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# For better precision cast decimals before calculations

I frequently do calculations against decimal values. In some cases casting decimal values to float ASAP, prior to any calculations, yields better accuracy.  For example, in the following script both expressions should return 12100.0:

SELECT POWER(POWER(12100.0, 0.01),100), POWER(POWER(CAST(12100.0 AS FLOAT), 0.01),100)

--------------------------------------- ----------------------

13780.6                                 12100

Another example demonstrates poor accuracy of averaging decimals as compared to averaging floats:

CREATE TABLE #t(d DECIMAL(6,1));

GO

INSERT INTO #t

SELECT 1 UNION ALL SELECT 0 UNION ALL SELECT 0;

DECLARE @avg FLOAT;

SELECT @avg = AVG(d) FROM #t;

SELECT @avg AS [avg], @avg*3 AS imprecize_avg_by_3;

SELECT @avg = AVG(CAST(d AS FLOAT)) FROM #t;

SELECT @avg AS [avg], @avg*3 AS precize_avg_by_3;

avg                    imprecize_avg_by_3

---------------------- ----------------------

0.333333               0.999999

(1 row(s) affected)

avg                    precize_avg_by_3

---------------------- ----------------------

0.333333333333333      1

Of course, explicit casting to a decimal with higher precision is also an option:

DECLARE @avg FLOAT;

SELECT @avg = AVG(CAST(d AS DECIMAL(38,18))) FROM #t;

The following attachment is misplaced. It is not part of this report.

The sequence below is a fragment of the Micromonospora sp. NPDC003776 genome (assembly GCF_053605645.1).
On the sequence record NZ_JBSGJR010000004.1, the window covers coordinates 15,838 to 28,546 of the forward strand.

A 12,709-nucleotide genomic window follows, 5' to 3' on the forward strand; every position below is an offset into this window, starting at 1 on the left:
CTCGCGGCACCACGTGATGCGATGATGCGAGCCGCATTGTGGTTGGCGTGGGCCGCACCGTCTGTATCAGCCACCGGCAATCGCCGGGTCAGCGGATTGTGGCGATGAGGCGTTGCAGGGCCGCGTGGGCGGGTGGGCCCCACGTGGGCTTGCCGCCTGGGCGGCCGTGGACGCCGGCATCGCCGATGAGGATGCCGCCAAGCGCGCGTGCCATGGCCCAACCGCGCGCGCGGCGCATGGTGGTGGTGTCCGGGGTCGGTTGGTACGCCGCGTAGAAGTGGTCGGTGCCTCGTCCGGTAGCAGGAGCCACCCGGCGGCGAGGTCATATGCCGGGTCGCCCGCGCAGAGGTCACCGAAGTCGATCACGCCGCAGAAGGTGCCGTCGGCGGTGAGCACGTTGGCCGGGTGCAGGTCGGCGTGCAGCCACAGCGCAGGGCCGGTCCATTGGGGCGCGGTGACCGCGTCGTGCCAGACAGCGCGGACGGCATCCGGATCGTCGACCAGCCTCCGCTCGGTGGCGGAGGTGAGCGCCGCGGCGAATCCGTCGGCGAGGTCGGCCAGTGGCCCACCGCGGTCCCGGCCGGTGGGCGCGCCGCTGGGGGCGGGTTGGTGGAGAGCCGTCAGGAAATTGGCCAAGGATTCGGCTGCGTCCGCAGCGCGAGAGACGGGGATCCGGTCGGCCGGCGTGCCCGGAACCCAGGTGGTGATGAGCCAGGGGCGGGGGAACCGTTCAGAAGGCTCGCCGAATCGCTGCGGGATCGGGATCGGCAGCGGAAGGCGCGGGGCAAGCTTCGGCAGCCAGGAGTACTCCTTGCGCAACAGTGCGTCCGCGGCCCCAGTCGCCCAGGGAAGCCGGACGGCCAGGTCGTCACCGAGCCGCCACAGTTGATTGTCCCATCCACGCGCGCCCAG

SELECT @avg AS [avg], @avg*3 AS precize_avg_by_3;

avg                    precize_avg_by_3

---------------------- ----------------------

0.333333333333333      1

Published Saturday, December 20, 2008 10:38 PM by Alexander Kuznetsov

#### David L. Penton said:

Calculations are all about significant figures.  Prior to your final calculation, as long as you properly carry your significant figures (http://en.wikipedia.org/wiki/Significant_figures) you are fine.  Then you can round to what is appropriate for your final answer.

December 20, 2008 11:48 PM

#### AK said:

Well, prior to my final calculation:

POWER(POWER(12100.0, 0.01),100)

I carry my significant figures all right, but the result is 13.88% wrong - 13780.6 instead of 12100 ;)

December 21, 2008 10:13 AM

#### febrian said:

What language is it?

February 4, 2016 8:59 PM

#### nairbef said:

@febrian Are you for real?

August 22, 2016 12:19 AM

#### BT said:

Thank you, this was the most concise and clearest answer out there.  Appreciate the SQL for proof as well!  Much appreciated.

February 9, 2017 4:22 PM

#### PP said:

I suggest this says more about the POWER function than anything else.

According to MSDN, the POWER function expects a parameter of type float. Furthermore it returns the same type as entered.

In your example 12100.0 is decimal (6,1). The power function converts this to a float BUT it returns a value that is also constrained to decimal (6,1) hence the behaviour you see. As means of demonstration try:

SELECT POWER(12100.00000000000000,0.01)

March 28, 2017 10:34 AM
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